Aluminum probably makes a stronger appeal to the purchaser than any other
ware in house furnishings. Its attractiveness, lightness, and
durability have been so widely advertised by the manufacturers that few housekeepers
are unacquainted with its advantages. The salesperson therefore needs to be
particularly well informed in regard to all its good points.
The stock includes utensils of the same sorts as those made of enameled ware,
and in addition others, such as frying pans, which cannot safely be made of
enameled ware, because of the extreme heat to which they are subjected. Fireless
cooker receptacles are usually of aluminum.
The bright, silvery appearance of aluminum ware makes a strong appeal to all
purchasers. Aluminum, moreover, does not tarnish as silver does. A kitchen
in which many of the utensils are of this metal is decidedly attractive.
Aluminum is one-third the weight of iron, one-fourth the weight of silver,
and lighter than glass. Its lightness makes it especially suitable for such
articles as large frying pans, double boilers, and roasters, which in cast iron
are too heavy to be handled conveniently.
Aluminum is as strong as iron. In fact it is often used in the place of iron
when strength and lightness are both required, as in air-ships. The remarkable
durability of the metal assures the purchaser of an article of aluminum that
it will last a lifetime. In addition to its inherent strength this metal has
the advantage of being non-rusting. This quality means much in any cooking utensil.
The initial cost of aluminum is rather high. This is offset, however, by its
durability, and by the economy in fuel which attends its use.
Aluminum ware requires less fuel, for it conducts heat readily. Heat is distributed
through it twice as fast as through tin, and three times as fast as through
iron. It requires a large amount of heat at first, but when the article is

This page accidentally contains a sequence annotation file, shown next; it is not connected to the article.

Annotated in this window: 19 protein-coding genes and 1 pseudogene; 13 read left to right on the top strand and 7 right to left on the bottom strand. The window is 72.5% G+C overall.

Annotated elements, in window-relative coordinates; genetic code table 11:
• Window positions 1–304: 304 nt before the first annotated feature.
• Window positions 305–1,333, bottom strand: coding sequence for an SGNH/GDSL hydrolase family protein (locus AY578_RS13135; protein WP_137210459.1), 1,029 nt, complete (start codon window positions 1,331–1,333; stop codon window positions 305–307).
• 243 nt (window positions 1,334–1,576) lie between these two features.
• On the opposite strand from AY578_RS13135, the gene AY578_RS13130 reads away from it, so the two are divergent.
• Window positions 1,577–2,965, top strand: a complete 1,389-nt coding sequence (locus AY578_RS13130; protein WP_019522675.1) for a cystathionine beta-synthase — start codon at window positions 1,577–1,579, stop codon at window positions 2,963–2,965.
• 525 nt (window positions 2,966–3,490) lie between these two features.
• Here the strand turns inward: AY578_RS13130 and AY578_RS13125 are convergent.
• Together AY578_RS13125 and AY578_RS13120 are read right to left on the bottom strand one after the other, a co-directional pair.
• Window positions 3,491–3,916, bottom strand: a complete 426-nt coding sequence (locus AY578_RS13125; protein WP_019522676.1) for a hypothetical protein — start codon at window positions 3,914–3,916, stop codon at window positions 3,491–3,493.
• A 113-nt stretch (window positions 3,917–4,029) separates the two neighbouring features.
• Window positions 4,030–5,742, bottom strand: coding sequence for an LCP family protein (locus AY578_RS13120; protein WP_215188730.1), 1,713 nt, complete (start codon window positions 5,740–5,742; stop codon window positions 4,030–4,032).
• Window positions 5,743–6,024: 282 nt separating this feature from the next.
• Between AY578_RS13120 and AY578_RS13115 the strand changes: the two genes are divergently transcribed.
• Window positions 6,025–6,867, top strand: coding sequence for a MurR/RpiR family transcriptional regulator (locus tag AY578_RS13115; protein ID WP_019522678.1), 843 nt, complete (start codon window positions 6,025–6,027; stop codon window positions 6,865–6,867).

once filled with heat very little is required to keep the contents of the aluminum
kettle boiling. If gas is used, it should be turned down by one-third or one-half
after the contents of the utensil have begun to boil. This is very different
from iron or steel, where the heat collects in the center of the utensil. This
characteristic of aluminum makes it a good warm-weather utensil.
Handles of aluminum utensils are quite often of tinned iron, steel, or wood,
because aluminum ones become hot so quickly.
Furthermore, as aluminum is a good conductor of heat, food does not burn in
aluminum utensils quickly: the heat distributes itself through the vessel instead
of concentrating in one place.
In addition to conducting heat rapidly aluminum also holds heat longer than
any other metal. This is a valuable property when food is to be kept warm. Coffee
and tea will keep hot longer in aluminum pots than in other materials.
Aluminum is therefore the common material for fireless cooking. Food which
has started to cook on the stove and has been transferred to the fireless cooker
will retain the original heat for a long time. (For further information upon
Occurrence of Aluminum
Aluminum is more abundant than iron, constituting 8 per cent of the earth's
crust, but it is always found in combination never as a free metal. Its most
common form is in combination with oxygen in clay. In fact, aluminum is the
basic metal of all clay. It is also found in nearly all rock. Even the beautiful
precious stones, the ruby and the sapphire, are forms of aluminum in combination
with other elements.